By David Z. Morris
March 10, 2018

Multitasking entrepreneur Elon Musk announced on Friday that the underground urban transportation system planned by his Boring Company would adjust to prioritizing pedestrians and cyclists over cars. The pivot came three months after Musk notoriously lambasted a critic of the project’s original, car-centric plan.

The Boring Company, though wildly ambitious, is just a side project for Musk, who is also CEO of Tesla and SpaceX. It proposes to develop technology that will make tunnel-drilling faster and less expensive. When things began getting serious last Fall, the project’s core concept was to reduce urban traffic by transporting cars down those tunnels on electric sleds. The shift to giving pedestrians priority would make the system, which has received a very preliminary permit for work in Washington, D.C., something like a high-tech bus.

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Musk said the Boring Company system would also still move cars, but “only after all personalized mass transit needs are met.” Musk called the shift “a matter of courtesy and fairness. If someone can’t afford a car, they should go first.”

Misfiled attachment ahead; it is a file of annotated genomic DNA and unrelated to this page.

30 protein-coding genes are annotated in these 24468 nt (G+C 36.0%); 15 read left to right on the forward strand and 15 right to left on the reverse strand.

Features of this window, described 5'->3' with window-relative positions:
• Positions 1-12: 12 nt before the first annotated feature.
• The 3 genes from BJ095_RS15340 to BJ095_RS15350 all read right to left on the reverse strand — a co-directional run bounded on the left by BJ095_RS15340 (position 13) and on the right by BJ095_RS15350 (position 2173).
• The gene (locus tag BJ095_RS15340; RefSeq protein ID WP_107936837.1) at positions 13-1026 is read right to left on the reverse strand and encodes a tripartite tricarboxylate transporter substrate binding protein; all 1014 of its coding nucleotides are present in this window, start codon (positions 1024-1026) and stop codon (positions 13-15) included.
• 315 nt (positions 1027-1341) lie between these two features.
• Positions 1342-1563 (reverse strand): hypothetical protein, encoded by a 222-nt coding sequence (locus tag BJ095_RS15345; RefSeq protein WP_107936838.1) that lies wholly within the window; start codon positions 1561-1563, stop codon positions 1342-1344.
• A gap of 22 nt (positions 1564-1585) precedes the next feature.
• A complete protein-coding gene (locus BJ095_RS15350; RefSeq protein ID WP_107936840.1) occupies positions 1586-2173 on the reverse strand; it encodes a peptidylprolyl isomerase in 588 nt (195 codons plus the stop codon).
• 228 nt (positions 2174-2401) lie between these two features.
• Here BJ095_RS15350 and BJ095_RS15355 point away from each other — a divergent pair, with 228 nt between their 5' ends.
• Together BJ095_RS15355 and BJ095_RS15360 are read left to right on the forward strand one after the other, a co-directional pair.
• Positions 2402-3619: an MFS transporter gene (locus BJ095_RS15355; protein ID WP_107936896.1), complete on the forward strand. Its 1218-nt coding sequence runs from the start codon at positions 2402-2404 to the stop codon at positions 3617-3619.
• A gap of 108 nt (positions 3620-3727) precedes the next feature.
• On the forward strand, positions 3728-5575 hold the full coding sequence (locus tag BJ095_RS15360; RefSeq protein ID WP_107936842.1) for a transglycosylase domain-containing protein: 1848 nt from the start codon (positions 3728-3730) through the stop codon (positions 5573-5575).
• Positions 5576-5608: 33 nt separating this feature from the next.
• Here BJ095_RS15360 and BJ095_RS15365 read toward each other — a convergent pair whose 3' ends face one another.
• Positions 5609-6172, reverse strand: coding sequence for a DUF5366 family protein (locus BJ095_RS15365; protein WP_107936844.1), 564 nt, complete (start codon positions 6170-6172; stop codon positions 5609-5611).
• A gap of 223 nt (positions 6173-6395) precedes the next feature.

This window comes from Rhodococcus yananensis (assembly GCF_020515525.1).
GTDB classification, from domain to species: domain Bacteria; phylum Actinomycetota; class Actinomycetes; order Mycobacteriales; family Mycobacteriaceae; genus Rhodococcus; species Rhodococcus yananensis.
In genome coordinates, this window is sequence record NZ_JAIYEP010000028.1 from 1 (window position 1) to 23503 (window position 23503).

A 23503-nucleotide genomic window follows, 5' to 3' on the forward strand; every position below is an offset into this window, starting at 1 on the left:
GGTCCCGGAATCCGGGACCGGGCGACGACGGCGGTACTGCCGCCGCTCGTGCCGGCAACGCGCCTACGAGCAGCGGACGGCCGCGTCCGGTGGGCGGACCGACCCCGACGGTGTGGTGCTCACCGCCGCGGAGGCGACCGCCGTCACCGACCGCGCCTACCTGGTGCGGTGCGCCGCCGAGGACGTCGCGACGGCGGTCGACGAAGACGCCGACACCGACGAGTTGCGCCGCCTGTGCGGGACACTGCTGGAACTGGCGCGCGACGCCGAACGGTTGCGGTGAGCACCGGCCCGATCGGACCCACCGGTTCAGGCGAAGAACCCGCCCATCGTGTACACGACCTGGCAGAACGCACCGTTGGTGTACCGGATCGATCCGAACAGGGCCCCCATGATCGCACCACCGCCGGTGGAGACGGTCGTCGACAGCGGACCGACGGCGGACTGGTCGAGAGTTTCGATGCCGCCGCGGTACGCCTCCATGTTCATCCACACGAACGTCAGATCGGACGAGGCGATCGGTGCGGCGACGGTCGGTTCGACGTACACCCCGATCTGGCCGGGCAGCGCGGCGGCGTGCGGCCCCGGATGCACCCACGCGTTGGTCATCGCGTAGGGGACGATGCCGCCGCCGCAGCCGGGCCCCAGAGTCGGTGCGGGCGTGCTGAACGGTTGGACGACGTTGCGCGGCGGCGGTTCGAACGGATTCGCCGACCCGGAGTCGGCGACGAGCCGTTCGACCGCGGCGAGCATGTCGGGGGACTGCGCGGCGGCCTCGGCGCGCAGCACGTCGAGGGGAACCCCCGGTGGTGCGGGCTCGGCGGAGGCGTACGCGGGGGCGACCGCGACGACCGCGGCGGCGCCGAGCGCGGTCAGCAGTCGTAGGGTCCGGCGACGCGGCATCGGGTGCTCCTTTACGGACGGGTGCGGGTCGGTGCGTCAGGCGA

The about-face suggests Musk may have learned more than it seemed from a December blowup with mass-transit advocate Jarrett Walker. Following comments in which Musk said public transit “sucks” because it’s shared with “a bunch of random strangers,” Walker characterized Musk’s attitude as “a luxury (or pathology) that only the rich can afford.”

Walker also reiterated widespread critiques of Musk’s futuristic transportation plans, which many experts have argued would be mathematically impossible to scale up to serve an entire urban population.

Musk, replying to Walker on Twitter, simply wrote: “You’re an idiot”.

Now, by opening up space for pedestrians and cyclists, Musk seems to be responding to both the moral and practical criticisms of the Boring Company’s ambitions. Making the system more pedestrian-focused, after all, has the potential to do much more to reduce traffic than simply moving cars underground. The remaining question is whether the system can also deliver on its promise of “personalization” — balancing the need to move high volumes of people, with a desire to get them very close to their destinations.

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